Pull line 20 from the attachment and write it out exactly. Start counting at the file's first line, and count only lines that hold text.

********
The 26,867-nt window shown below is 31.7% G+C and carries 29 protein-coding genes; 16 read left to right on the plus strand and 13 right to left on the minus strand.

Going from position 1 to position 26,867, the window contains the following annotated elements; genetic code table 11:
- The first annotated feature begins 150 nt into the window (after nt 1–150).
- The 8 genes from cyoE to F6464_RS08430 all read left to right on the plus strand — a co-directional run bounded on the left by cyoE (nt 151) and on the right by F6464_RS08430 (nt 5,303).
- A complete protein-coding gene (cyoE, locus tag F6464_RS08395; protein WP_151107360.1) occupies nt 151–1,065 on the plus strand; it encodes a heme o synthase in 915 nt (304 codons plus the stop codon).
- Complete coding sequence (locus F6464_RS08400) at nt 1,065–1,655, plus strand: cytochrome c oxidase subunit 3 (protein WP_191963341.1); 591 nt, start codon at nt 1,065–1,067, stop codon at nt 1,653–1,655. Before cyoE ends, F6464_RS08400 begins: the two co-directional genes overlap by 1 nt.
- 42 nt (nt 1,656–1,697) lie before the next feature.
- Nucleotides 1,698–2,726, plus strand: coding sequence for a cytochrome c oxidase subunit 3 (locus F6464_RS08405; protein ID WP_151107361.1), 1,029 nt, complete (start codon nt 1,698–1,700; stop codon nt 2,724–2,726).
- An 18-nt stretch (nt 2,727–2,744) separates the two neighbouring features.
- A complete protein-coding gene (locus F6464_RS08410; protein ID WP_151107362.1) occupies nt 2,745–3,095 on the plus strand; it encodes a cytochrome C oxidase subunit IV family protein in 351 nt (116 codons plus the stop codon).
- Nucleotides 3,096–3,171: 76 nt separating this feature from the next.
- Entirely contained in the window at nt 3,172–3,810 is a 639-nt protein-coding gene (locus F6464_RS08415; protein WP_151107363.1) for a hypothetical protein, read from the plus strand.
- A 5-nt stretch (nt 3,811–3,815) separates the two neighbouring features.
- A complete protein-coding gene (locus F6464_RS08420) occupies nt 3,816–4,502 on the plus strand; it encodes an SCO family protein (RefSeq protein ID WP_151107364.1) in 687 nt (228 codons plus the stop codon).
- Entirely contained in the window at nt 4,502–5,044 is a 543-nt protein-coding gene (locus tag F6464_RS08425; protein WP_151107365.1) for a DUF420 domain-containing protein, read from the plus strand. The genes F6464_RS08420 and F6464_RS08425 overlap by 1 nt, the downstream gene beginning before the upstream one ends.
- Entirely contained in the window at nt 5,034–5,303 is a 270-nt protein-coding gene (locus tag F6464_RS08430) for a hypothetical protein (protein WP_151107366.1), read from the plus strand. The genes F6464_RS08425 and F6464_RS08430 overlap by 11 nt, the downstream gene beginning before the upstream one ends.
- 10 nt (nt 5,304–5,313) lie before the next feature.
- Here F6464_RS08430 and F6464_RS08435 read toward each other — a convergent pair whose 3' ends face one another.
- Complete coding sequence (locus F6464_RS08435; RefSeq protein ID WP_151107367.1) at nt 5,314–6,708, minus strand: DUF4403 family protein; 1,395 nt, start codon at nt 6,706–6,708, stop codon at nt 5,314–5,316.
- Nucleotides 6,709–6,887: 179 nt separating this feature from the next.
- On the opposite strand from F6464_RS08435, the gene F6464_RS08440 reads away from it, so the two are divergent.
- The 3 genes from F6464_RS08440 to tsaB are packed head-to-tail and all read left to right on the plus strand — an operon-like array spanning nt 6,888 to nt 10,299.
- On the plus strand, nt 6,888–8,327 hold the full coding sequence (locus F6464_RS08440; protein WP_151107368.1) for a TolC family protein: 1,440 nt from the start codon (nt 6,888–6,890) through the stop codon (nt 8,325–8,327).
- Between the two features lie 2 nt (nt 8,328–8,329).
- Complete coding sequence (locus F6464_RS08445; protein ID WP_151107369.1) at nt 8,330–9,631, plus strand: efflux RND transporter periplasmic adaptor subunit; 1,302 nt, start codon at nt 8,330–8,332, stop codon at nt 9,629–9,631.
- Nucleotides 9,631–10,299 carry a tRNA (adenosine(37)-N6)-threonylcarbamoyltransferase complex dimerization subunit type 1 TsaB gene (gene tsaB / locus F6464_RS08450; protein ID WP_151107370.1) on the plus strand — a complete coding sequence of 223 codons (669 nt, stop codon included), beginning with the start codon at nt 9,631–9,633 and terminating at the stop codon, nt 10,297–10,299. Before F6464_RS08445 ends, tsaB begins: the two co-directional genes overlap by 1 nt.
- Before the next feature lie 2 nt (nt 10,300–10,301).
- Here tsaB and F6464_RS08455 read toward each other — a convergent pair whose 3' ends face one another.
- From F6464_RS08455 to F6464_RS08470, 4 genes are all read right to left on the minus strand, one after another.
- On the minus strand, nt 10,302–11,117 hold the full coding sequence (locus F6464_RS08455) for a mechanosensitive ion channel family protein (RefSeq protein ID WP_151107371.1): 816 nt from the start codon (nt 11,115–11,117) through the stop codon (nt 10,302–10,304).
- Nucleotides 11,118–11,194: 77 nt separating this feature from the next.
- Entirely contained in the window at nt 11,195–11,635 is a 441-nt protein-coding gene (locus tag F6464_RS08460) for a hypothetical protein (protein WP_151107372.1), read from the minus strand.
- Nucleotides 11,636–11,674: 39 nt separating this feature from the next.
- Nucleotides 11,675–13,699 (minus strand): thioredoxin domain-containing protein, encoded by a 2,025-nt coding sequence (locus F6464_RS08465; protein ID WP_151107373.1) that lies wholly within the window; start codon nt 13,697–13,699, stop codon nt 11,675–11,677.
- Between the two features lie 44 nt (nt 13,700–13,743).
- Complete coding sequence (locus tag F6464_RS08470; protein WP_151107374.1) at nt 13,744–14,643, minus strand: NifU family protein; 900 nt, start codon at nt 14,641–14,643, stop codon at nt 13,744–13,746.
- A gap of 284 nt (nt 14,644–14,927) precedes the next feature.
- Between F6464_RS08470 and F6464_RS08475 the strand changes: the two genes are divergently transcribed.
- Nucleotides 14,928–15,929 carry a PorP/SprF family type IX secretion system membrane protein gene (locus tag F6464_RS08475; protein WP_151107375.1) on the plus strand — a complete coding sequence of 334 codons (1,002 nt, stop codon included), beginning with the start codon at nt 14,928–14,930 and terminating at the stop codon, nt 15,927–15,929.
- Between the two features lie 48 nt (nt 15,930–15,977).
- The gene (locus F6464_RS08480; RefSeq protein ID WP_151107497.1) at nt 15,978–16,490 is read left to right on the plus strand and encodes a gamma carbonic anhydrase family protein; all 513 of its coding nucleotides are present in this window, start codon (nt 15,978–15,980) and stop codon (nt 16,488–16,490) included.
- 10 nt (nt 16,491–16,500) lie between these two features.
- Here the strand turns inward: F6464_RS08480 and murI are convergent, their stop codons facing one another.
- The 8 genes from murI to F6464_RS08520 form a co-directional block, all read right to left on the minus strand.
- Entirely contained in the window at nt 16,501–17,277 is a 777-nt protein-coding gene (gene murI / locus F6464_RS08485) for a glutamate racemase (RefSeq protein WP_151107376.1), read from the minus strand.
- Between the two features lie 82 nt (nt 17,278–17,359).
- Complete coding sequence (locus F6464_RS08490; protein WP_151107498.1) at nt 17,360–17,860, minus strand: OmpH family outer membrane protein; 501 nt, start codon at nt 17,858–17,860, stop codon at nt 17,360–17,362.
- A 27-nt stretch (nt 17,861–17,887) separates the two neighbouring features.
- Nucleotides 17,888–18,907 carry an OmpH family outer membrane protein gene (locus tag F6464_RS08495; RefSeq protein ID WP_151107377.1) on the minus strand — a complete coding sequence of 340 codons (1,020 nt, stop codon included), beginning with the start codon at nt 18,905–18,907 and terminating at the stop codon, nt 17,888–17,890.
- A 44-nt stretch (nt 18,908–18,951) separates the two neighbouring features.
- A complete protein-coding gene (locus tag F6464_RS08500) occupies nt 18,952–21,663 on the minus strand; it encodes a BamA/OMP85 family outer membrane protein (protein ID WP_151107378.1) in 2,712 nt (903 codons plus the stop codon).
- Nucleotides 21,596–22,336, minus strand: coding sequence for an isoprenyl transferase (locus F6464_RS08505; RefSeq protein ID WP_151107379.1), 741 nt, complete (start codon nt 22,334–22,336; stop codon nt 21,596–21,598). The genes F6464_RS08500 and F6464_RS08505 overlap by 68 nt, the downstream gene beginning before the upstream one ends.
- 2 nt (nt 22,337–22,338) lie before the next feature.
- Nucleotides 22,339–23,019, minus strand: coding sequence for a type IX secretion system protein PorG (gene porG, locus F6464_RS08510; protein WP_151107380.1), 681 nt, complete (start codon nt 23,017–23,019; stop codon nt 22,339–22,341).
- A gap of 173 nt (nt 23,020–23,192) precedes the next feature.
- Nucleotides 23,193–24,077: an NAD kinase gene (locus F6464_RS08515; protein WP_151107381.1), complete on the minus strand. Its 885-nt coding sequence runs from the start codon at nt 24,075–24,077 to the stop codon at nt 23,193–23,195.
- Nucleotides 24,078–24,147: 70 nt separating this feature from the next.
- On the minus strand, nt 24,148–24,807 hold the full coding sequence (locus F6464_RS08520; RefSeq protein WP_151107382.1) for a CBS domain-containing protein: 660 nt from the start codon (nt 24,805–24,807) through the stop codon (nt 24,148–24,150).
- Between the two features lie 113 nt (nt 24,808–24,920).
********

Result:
- Nucleotides 6,709–6,887: 179 nt separating this feature from the next.